Sylvester – the cheetah ambassador
Last weekend we spent a few days in Vic Falls and were excited to meet the famous cheetah Sylvester, who lives in the private concession of “The Elephant Camp” a few kilometers outside of Victoria Falls in Zimbabwe.
Here is his story:
In April 2010, in the Lowveld area of Zimbabwe, a cheetah gave birth to five cubs. Sadly within two days, in a cruel act of nature, she and four of her cubs were fatally attacked by a male lion, something which is common between apex predators in the wild. The sole survivor was discovered by a game scout named Sylvester, who witnessed the event and the cub was named after him by Norman and Penny English who became his surrogate parents. Norman worked in National Parks and Wildlife Management for many years and now heads the anti poaching unit in the Bubi Conservancy. Penny is a registered nurse and having both their experience was invaluable in the attempt to keep this young cheetah alive. At two days old, Sylvester still had his umbilical cord attached and unopened eyes.
Over the following six months the hard work and devotion from the English
family was rewarded but it did not come easily. Feeding was complicated and
Sylvester grew faster than his bones could grow but the struggle to find a
suitable formula was assisted by the many cheetah experts who passed on
information. In time a dietary plan that suited Sylvester was formulated and
he began to respond.
As Sylvester was never destined to become a pet, and being a specially
protected animal on the endangered species list, the Department of National
Parks and Wildlife Management have naturally been involved from the outset
with Sylvester’s welfare. A plan needed to be formulated for a future
permanent home for Sylvester, and in this regard VFWT became involved. Despite numerous release attempts, cheetah, apparently, do not survive in the wild without experiencing the maternal care of a mother for the initial twenty two months of their lives. The human imprints of upbringing in captivity are not conducive to a wild release with rehabilitated cheetah often coming into contact with human settlements and being seen as “problem” animals.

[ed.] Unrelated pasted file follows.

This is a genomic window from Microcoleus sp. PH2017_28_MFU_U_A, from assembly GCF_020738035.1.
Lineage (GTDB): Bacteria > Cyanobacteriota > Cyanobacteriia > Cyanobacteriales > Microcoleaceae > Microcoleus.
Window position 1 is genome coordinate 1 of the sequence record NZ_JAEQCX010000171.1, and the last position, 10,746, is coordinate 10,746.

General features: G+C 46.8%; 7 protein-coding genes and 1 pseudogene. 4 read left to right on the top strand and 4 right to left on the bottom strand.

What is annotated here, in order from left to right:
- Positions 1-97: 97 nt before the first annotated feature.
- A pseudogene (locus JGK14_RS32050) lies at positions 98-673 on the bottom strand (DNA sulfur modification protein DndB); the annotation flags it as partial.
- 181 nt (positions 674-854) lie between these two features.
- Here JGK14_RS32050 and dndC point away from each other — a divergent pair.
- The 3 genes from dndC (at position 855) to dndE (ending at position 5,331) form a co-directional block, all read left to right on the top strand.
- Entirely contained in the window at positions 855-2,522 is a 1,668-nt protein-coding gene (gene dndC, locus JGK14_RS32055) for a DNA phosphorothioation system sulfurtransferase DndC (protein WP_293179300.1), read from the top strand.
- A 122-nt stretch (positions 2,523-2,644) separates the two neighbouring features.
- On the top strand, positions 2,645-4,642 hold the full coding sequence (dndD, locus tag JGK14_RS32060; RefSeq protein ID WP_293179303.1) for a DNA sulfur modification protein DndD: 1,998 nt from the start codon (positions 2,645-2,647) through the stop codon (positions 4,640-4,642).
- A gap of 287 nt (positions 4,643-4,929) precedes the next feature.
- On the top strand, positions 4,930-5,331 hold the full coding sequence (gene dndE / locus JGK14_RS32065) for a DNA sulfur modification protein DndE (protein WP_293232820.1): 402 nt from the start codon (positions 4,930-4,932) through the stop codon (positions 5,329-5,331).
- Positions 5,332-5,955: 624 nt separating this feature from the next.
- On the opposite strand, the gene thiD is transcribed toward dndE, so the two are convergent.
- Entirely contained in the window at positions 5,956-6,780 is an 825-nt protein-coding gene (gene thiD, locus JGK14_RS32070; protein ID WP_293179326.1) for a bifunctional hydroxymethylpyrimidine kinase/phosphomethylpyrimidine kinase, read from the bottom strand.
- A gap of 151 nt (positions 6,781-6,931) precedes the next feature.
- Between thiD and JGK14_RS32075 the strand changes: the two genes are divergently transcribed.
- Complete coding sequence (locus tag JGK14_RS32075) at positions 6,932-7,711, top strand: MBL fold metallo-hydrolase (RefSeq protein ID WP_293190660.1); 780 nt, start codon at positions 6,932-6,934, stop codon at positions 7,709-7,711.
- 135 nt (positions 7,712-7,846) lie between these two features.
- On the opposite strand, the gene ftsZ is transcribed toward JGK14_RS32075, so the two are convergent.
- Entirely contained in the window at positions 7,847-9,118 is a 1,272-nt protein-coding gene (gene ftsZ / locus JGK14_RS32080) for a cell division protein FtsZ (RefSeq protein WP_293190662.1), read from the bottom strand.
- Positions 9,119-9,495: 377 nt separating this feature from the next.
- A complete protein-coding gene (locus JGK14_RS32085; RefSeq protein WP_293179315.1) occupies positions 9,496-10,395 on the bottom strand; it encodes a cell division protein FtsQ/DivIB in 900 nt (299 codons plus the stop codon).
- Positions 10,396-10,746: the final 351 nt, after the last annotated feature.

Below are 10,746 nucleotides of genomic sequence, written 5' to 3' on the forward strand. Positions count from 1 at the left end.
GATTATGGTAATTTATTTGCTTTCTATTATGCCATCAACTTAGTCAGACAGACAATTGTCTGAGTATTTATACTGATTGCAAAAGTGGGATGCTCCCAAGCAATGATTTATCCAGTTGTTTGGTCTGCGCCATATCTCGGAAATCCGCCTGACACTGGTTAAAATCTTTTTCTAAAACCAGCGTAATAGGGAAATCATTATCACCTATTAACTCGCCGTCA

The Sanctuary that Vic Falls Wildlife Trust operates from has large areas of
open grasslands where a cheetah can exercise naturally and build up the
speed for which they are renowned. With no large predators around and the
support from his three carers who exercise him extensively and assist in
nurturing this orphan, Sylvester has settled in to his new life with
vigour. Through our educational programme, Sylvester interacts with
schoolchildren and guests who visit the Elephant Wallow during other
activities. He will become an “ambassador” cheetah, interacting with the
public to raise awareness of their peril as a species and the challenges
they face being on the endangered species list.
Here in the Victoria Falls region, cheetah are a rare sighting and whilst
VFWT respects that the ultimate aim is to promote the conservation of
wildlife and are merely custodians of this magnificent animal, funds need to
be raised for his upkeep. With feeding, exercise, care and constant
companionship, Sylvester has already adapted perfectly to his new
Guests at The Elephant Camp have the unique opportunity to experience Sylvester, learn about his endangered species and can support this good cause.
We at Safari Destinations would like to raise awareness for this very important project.
Find out more about Sylvester the cheetah on Facebook: http://www.facebook.com/pages/Sylvester-Cheetah-Ambassador/169927003078626
Luggage restrictions have several reasons…
All travellers visiting Botswana want to experience the beautiful, remote places they’ve seen in the TV documentaries. The real wilderness Botswana has to offer that they don’t have to share with lots of other tourists. A safari in the out-of-reach corners of Botswana is an exclusive experience with a catch 22 about it. To get to these areas there are no tarred roads. Aside from the lack of tarmac, the distances are too big or the camps are surrounded by too much water, sitting on islands that can’t be reached…which is exactly why travellers want to visit, to experience a wilderness inaccessible to mass tourism. As a result, travellers need to jump into a light aircraft and let the pilot fly them into the adventure, wilderness & luxury camps that dreams are made of.